Last week, I finished co-leading my first yoga retreat with Bala Yoga owner, Michael Baiocchi. What started out as a bit of whimsy back in April, “Hey, why not do a retreat in Italy this summer?” became a master class in la dolce vita.
Some of my yoga colleagues and friends have started retreats, either short three-four day weekends, others exotic explorations further afield for extended periods of time. They seemed to be grinning gleefully; their mugshots on Facebook always aglow from the yoga and dewy from the sweat. I had only ever attended one yoga retreat in my life, a Bali retreat with Jiva Yoga founder, and the now deceased Vincent Tam. Vincent was an extraordinary yogi and incredibly loving human being. What a special friend he became and like-minded yogi in such a short amount of time. As I walked into the Ubud retreat, an unknown amongst his regular devotees from Kuala Luampur, Vincent made me feel instantly welcome, and the connection we share for our mutual teacher Edward Clark allowed me to fully integrate with the practice Vincent offered. This was almost two years ago, and still, I maintain friendships from those Bali days.
Without the bridge of yoga, those connections would never have intuitively aligned.
So why do a yoga retreat? Why would a yoga teacher want to step away from their regular group of students and go somewhere else? I could not answer these questions the first forty-eight hours of the retreat. Maybe it is me, but I am obsessed with details and customer service. This may be karma from my past life in sales. I just was not sure that everything was perfect, on plan, or as promised. Or shall we say, as perfect as my expectations would have assumed they should be. We had a total of 14 people rolling into a villa in Massa Lubrense outside of Sorrento and all the logistics of coordination that go with a group that size. There were people to pick up and shuttle, food and menus to plan,
(we cooked and fed people- well, it should be noted)
we also set up a couple of fabulous excursions. We did a lot more legwork than the typical yoga retreat, and I could feel it, in my legs, as I schlepped up a steep cobblestone path lugging groceries for the following morning’s breakfast. No euros? No problem! American Express, what? This town was so authentic Italia, the little nonna behind the counter just waves her hand dismissively with a smile and says, “come back tomorrow.”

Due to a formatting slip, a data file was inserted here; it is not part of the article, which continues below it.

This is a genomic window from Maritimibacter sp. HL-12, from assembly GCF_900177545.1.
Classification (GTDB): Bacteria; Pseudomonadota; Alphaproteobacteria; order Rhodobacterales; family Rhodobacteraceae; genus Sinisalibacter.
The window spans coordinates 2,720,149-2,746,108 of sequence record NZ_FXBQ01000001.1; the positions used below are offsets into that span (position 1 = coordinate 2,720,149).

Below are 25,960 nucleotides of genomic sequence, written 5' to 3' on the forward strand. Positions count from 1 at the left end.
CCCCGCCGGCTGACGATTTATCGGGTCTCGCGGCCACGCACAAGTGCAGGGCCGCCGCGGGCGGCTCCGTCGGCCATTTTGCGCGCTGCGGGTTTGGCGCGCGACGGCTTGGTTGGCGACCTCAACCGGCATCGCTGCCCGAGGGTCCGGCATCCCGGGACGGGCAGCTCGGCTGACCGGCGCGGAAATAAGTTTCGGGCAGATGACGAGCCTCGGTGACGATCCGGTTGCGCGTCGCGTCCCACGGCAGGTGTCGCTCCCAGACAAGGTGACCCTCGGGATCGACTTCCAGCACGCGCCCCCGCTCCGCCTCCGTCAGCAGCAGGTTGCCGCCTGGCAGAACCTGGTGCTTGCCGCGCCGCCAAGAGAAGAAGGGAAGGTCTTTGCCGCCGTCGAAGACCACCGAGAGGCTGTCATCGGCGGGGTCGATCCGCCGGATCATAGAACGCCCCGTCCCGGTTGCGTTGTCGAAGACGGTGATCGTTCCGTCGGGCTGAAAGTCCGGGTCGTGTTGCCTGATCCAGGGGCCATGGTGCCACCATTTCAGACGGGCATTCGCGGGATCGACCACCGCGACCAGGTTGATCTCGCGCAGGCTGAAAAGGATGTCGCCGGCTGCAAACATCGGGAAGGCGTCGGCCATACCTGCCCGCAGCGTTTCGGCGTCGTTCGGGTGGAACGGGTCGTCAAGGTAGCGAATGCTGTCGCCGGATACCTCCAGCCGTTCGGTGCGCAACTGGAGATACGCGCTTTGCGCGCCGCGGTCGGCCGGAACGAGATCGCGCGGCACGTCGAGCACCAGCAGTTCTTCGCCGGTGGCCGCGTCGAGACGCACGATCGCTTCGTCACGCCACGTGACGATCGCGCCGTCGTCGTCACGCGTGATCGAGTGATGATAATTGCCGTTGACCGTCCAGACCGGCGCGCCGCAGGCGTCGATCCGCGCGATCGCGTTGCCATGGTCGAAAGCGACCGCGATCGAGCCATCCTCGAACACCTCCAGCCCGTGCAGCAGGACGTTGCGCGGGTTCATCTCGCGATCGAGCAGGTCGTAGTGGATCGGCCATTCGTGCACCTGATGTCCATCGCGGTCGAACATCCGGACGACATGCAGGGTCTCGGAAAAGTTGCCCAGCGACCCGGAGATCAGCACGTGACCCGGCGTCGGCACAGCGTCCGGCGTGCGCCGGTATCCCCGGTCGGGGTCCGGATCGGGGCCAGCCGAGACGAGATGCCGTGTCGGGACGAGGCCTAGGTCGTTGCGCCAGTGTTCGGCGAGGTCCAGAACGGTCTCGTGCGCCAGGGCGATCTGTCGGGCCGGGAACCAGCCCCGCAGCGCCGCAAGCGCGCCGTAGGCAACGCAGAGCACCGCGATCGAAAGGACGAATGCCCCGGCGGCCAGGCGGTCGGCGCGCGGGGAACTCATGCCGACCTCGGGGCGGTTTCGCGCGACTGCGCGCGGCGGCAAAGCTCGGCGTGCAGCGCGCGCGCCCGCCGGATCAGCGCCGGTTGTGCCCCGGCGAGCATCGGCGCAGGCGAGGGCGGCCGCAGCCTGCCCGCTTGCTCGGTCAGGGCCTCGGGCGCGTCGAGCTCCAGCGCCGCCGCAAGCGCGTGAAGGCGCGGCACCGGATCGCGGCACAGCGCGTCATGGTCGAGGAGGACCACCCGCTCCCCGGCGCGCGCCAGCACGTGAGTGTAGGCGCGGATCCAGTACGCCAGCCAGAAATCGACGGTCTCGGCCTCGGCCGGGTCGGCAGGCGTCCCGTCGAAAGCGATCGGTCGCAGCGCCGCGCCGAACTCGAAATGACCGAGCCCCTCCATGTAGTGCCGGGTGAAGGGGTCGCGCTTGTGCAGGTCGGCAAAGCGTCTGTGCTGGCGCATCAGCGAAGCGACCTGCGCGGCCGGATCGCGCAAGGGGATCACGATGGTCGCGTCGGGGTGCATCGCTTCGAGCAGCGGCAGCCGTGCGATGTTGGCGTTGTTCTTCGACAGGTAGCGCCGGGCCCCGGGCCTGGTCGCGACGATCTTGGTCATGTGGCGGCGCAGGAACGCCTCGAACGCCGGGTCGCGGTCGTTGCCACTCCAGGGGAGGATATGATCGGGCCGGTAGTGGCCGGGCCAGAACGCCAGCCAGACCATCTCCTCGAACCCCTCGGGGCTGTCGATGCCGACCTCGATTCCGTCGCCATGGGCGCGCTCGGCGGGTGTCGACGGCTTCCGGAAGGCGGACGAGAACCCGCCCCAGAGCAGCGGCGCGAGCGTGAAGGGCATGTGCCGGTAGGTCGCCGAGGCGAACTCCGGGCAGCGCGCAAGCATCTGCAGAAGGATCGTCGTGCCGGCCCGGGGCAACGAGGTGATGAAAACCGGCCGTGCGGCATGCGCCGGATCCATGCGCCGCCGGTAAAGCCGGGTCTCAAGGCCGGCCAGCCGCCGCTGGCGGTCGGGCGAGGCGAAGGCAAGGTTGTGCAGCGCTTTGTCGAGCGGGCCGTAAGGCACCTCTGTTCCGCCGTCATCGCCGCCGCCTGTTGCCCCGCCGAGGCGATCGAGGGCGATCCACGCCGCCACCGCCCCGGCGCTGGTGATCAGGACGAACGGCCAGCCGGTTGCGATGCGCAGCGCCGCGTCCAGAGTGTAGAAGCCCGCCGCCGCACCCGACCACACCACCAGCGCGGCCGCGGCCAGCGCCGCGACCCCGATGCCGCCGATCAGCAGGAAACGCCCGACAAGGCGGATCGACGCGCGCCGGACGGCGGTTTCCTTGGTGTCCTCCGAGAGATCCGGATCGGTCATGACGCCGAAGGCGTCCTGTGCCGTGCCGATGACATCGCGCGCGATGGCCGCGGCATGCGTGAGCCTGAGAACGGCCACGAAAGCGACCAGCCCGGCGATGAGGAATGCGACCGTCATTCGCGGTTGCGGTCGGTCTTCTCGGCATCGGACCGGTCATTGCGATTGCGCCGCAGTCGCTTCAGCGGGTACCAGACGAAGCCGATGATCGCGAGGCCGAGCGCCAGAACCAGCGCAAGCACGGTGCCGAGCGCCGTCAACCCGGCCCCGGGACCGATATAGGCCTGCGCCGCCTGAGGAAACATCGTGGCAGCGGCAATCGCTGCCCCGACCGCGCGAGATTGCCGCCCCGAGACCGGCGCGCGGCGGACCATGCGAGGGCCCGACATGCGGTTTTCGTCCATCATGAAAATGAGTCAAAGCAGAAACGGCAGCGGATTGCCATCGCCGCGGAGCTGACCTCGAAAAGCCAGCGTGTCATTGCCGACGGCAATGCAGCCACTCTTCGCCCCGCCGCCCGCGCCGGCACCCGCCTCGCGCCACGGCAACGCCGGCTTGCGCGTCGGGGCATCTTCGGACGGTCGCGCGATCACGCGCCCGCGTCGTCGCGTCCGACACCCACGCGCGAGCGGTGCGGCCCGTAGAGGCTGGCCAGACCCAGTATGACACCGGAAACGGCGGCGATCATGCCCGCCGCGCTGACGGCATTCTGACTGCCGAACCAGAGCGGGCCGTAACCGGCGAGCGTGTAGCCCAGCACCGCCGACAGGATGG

I could also sense from some of our guests that they were feeling similarly. Was it me projecting? Or like me they too had to decompress and get out of regular modes of operation and just take in the moment. After all, it was Italy and nothing is going to get addressed or fixed quickly. Furthermore, deeply enthralled in scenary and reading material, I foolishly left my luggage on the Marozzi bus from Rome when we got there. Maybe that was the cause of some of my angst. Leave it to the pearls of yoga, a gift unlimited in its giving, because after the first session, it was clear, everyone was settling into a better way of being. We all decided to just go with it for six days. Long walks to the SITA bus, fussy air conditioning, restaurants without menus hidden away down winding cobblestone streets, lousy but lovable service, dinners served after midnight, even when you sat down at 10:30pm. The myriad things to be grateful for took precedence, for example, perfect weather for outdoor yoga.
Imagine ending final meditation just as the summer sun began to yawn over the rooftop warming our faces.
Walking back from an afternoon espresso and witnessing glorious sunsets, the winding roads to Positano, a mango gelato at Fontana Trevi, and the amazing dinners prepared by Mike, Luigi and Gabriela. The accommodations were amazing, the views awe-inspiring, the buses, apparently free, sort of, and the meals we prepared and our group time together at the table or on our mats was magical.
So why would someone like you want to venture forth on a yoga retreat? Having now been on both sides of the experience, here is what I would share:
Group Energy. There is nothing more lovely than committing to practice with a group of people (kula) over a concentrated amount of time. Even seven days, same people, same focus, same intention, can really deliver some inspiring results. I was blessed to see this just after a day or two in Italy.
Hard Work without Daily Distractions. To accomplish the ‘hard work’ of yoga on the mat, sometimes you have to create an environment of ease and delight.
Relish the moments you can set aside to be with yourself and like-minded others against the distractions of everyday living.